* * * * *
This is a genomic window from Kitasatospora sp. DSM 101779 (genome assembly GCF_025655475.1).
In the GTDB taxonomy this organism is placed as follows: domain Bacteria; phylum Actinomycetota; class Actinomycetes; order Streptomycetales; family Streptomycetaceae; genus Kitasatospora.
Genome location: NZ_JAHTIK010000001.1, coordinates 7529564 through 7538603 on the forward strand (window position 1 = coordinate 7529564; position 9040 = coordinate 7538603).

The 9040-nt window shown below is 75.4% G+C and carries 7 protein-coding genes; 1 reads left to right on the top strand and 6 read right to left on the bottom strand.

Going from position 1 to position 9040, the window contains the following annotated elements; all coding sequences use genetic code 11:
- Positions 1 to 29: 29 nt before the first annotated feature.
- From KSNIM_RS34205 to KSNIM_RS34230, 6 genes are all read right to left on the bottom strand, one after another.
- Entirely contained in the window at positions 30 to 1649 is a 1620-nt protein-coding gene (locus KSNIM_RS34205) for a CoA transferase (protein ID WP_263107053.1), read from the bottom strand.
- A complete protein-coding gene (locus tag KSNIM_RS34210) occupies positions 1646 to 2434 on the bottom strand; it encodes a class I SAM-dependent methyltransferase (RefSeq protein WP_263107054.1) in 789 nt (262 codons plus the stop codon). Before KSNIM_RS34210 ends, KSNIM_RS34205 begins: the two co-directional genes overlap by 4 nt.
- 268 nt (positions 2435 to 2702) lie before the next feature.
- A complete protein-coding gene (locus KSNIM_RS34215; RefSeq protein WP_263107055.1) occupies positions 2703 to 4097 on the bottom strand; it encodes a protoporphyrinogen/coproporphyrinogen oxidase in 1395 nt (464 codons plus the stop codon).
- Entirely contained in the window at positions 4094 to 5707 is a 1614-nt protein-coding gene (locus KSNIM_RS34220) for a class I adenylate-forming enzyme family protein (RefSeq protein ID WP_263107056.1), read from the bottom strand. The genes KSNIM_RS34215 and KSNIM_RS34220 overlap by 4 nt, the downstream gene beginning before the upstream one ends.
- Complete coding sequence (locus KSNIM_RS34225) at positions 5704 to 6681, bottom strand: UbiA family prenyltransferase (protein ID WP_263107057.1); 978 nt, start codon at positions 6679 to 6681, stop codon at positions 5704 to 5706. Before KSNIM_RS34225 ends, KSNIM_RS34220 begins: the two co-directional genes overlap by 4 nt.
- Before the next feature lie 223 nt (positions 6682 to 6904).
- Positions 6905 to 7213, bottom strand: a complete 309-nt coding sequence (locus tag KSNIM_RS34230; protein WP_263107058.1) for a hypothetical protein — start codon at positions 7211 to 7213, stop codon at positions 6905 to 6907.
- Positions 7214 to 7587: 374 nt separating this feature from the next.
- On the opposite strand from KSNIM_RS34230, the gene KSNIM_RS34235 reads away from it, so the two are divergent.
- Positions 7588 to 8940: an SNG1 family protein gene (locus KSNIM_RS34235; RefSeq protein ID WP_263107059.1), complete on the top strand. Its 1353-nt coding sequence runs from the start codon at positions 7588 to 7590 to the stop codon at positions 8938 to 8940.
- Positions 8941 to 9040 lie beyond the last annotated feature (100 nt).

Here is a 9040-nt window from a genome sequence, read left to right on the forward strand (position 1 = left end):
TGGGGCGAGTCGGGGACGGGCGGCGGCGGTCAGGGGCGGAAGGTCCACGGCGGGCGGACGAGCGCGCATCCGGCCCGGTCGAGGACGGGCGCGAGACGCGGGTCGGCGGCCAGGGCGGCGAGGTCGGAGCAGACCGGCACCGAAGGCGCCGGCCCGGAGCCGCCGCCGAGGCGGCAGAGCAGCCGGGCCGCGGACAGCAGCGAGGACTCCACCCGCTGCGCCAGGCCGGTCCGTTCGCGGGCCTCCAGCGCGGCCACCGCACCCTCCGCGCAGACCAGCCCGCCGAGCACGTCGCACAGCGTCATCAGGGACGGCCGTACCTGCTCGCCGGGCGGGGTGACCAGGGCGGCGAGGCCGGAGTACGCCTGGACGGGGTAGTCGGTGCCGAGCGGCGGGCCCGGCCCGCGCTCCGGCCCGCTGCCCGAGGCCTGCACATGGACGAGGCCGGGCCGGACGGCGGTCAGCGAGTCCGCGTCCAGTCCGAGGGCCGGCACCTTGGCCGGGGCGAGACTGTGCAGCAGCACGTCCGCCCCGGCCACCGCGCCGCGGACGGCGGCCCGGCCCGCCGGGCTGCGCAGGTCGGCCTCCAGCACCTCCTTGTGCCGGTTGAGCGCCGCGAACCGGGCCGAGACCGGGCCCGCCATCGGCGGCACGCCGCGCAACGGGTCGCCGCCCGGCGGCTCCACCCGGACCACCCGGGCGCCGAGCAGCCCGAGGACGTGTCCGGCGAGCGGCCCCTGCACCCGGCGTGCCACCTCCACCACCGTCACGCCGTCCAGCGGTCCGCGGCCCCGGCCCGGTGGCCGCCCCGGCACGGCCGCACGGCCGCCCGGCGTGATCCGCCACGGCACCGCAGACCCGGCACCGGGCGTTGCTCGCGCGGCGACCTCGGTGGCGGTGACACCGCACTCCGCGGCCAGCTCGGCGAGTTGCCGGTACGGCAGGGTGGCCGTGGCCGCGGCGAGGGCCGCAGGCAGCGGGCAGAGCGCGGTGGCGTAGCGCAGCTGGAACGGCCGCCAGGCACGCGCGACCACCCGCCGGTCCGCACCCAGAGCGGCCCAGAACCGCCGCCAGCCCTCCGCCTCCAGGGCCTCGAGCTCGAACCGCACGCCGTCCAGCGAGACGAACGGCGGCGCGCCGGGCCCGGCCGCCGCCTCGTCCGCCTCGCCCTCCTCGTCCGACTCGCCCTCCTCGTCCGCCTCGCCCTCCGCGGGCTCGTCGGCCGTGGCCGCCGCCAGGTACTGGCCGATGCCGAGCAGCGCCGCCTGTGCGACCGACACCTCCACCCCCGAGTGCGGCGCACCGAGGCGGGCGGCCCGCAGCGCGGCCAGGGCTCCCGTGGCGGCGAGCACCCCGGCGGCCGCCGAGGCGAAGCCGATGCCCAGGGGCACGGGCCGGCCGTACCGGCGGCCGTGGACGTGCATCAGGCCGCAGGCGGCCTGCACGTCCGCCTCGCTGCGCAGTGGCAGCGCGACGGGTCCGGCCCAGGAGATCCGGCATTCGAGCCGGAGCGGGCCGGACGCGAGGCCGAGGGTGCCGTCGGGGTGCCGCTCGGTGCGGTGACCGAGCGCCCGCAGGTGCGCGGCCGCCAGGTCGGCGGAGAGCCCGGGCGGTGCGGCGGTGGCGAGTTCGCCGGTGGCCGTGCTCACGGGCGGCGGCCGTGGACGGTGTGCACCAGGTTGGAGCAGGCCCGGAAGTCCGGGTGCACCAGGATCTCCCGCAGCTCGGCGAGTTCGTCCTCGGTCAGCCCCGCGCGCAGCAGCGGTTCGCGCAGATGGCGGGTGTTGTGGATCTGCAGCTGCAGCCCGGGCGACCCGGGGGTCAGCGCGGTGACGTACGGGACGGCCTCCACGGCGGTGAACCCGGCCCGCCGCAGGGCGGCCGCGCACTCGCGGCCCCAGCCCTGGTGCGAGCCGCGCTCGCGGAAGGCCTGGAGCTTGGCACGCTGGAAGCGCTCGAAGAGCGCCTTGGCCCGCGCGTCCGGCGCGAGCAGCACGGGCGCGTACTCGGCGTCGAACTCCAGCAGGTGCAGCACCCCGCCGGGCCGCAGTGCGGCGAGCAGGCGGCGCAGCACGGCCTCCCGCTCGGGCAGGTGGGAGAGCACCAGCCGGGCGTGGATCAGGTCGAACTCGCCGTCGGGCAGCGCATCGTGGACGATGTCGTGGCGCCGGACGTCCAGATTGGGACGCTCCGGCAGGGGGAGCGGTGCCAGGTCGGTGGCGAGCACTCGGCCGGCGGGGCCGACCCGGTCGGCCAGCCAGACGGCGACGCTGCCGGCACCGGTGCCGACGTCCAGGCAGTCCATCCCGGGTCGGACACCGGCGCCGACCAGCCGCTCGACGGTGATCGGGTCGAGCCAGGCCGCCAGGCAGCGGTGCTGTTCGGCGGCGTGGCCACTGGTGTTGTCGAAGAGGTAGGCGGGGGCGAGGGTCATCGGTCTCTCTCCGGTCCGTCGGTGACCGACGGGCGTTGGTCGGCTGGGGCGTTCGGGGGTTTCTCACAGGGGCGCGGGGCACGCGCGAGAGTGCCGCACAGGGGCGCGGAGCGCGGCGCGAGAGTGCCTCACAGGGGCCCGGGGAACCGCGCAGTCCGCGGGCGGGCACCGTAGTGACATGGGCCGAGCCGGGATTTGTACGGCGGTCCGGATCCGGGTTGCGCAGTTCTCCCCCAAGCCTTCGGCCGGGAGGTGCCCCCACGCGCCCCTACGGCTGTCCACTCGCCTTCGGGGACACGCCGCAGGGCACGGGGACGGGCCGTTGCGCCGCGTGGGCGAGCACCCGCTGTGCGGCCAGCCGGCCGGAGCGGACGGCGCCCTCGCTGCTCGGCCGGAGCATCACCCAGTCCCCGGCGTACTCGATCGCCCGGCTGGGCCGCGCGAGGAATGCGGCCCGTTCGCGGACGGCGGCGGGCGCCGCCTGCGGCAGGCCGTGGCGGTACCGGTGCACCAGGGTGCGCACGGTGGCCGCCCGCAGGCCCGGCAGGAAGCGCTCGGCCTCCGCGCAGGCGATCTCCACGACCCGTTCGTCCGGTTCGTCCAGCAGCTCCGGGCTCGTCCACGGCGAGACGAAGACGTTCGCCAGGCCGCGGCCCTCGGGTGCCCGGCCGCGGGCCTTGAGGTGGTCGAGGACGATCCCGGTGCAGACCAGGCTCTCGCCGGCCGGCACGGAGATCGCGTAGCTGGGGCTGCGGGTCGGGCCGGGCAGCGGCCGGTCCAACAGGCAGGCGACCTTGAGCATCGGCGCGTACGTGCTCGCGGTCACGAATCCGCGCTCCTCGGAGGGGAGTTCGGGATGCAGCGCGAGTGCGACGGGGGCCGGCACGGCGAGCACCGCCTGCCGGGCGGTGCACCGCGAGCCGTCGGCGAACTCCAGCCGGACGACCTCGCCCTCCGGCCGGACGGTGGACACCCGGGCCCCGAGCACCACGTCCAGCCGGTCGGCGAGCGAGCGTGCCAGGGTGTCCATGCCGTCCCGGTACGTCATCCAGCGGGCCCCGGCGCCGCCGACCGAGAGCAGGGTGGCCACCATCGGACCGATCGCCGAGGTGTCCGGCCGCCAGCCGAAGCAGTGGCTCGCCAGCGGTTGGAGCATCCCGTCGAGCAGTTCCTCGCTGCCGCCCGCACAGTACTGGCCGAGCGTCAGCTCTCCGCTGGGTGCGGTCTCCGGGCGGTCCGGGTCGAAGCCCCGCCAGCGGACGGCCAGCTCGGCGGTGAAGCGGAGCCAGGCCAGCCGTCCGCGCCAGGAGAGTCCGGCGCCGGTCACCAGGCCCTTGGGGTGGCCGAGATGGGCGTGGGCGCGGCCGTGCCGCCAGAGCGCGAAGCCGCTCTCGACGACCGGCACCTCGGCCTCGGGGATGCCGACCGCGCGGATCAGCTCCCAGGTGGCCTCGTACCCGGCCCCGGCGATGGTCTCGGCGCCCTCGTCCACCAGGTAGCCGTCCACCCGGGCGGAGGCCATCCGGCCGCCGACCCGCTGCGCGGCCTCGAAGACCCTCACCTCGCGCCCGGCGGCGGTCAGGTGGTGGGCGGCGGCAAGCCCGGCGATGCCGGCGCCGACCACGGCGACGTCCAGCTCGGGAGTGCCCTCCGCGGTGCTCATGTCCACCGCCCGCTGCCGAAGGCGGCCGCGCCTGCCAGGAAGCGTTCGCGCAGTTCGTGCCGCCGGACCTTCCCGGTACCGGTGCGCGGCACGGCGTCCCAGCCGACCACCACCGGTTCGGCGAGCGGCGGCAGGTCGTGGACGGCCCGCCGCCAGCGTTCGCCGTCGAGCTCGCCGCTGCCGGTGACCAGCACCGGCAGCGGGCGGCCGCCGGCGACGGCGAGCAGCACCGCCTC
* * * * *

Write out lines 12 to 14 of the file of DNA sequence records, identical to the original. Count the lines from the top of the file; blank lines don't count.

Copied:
- Entirely contained in the window at positions 4094 to 5707 is a 1614-nt protein-coding gene (locus KSNIM_RS34220) for a class I adenylate-forming enzyme family protein (RefSeq protein ID WP_263107056.1), read from the bottom strand. The genes KSNIM_RS34215 and KSNIM_RS34220 overlap by 4 nt, the downstream gene beginning before the upstream one ends.
- Complete coding sequence (locus KSNIM_RS34225) at positions 5704 to 6681, bottom strand: UbiA family prenyltransferase (protein ID WP_263107057.1); 978 nt, start codon at positions 6679 to 6681, stop codon at positions 5704 to 5706. Before KSNIM_RS34225 ends, KSNIM_RS34220 begins: the two co-directional genes overlap by 4 nt.
- Before the next feature lie 223 nt (positions 6682 to 6904).